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Good Samaritan delivers 'Christmas miracle': OPP

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Two teens will be celebrating Christmas with their families thanks to the life-saving efforts of a good Samaritan, says an Ontario Provincial Police spokesperson.

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“I just want to bring you some good news for change instead of bad news,” Acting Sgt. Ed Sanchuk said in a social media post on Friday. “This is absolutely a Christmas miracle.”

The story began Thursday (Dec. 23) at 11:30 p.m. when Norfolk County Paramedics and Norfolk OPP were sent to a Jones Avenue residence in Simcoe to investigate a report of two people in medical distress.

A citizen had spotted two individuals – an 18-year-old male and 16-year-old female – in a vehicle that had its engine running. Both appeared unconscious and emergency services were called, Sanchuk said.

Emergency services pulled the pair out of the vehicle and they were transported to hospital for suspected carbon monoxide poisoning.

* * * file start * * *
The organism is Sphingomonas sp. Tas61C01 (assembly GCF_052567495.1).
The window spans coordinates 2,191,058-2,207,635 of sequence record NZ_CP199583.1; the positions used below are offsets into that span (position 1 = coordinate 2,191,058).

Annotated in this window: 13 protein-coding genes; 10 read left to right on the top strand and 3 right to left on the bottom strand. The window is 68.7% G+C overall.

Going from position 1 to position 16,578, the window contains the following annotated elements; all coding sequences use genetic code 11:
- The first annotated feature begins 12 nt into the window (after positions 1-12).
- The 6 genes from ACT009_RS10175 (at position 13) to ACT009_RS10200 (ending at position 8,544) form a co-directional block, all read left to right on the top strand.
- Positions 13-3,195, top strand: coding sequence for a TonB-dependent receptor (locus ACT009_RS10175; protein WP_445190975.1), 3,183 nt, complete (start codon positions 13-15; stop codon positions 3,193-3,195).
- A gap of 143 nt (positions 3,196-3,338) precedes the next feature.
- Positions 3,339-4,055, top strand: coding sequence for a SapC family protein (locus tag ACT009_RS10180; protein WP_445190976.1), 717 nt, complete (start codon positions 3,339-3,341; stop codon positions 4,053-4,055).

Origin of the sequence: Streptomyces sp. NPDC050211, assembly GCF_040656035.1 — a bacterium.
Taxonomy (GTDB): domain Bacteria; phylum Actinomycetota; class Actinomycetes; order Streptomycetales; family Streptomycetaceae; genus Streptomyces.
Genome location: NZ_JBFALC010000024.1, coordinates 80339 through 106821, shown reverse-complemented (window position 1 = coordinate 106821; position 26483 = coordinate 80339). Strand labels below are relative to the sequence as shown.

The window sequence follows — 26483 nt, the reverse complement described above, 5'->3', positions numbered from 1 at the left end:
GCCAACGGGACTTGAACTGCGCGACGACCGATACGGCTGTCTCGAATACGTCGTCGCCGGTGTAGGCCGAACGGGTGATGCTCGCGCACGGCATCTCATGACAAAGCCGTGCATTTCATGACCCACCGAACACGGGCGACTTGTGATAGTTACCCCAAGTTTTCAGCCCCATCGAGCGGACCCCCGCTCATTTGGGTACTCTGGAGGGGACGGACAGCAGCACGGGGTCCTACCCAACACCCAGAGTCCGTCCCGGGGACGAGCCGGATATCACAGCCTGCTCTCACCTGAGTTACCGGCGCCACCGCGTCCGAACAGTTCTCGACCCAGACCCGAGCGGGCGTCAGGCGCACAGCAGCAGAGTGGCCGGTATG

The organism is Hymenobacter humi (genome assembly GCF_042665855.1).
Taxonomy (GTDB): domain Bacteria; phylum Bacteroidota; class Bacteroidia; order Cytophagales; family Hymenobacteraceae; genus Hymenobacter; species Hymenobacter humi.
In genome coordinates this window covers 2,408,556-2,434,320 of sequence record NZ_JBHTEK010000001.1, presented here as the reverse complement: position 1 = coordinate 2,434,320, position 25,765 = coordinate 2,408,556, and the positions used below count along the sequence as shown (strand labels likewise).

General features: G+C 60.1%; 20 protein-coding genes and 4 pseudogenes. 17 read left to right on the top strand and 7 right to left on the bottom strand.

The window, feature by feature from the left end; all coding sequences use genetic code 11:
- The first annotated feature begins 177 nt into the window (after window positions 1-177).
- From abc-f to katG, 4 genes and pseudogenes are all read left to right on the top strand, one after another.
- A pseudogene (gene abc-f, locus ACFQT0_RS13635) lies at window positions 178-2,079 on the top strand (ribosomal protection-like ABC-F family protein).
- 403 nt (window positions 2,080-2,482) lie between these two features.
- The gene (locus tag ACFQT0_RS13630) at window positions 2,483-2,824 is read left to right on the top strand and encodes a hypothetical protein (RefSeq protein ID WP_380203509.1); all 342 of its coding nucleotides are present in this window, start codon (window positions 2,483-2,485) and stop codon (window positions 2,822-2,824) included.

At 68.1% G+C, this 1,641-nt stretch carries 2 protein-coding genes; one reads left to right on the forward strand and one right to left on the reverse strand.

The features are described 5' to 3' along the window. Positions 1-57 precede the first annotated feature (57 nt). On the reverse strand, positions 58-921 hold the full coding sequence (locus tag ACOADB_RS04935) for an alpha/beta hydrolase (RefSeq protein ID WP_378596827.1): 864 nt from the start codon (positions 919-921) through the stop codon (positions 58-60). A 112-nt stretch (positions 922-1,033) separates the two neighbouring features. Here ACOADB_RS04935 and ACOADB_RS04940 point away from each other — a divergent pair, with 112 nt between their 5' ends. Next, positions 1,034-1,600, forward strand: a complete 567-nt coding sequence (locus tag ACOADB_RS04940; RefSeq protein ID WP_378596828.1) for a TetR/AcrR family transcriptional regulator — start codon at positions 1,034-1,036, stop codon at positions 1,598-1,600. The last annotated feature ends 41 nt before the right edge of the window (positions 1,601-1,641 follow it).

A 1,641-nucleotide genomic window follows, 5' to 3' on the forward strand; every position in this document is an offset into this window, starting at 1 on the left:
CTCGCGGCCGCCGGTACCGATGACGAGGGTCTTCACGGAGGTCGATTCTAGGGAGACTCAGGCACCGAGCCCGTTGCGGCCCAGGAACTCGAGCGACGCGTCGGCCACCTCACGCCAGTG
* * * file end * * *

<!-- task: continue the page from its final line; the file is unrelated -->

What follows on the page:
“I have no doubt that the phone call saved their lives,” Sanchuk said. “We couldn’t have asked for a happier ending.

“Both of these young people will be able to spend the holiday season with family members.”

Sanchuk and Insp. Rob Scott Chief of the Norfolk OPP thanked the Good Samaritan for making the call that saved the lives of the two young people.

Sanchuk called the citizen who called 911 for help a “true hero.”

Upon further investigation the OPP learned that the vehicle had a damaged after-market exhaust system.

Back in February 2021, a young Southwestern Ontario woman died from a carbon monoxide leak in her vehicle in Ingersoll. She was found unresponsive in her vehicle and died at the scene.

Police subsequently advised motorists that if they go off the road in a winter storm, periodically check to ensure the vehicle’s tailpipe is free of snow while you await rescue.

On vehicles that are more than five years old, have a mechanic check the exhaust system every year. Never run your vehicle inside a garage that is attached to a house, even with the garage door open.

According to the Ontario Association of Fire Chiefs 50 people die each year from carbon monoxide poisoning in Canada, including 11 on average in Ontario.  The Technical Standards Safety Authority says most carbon monoxide poisoning deaths occur in the home.

(With files from the London Free Press).

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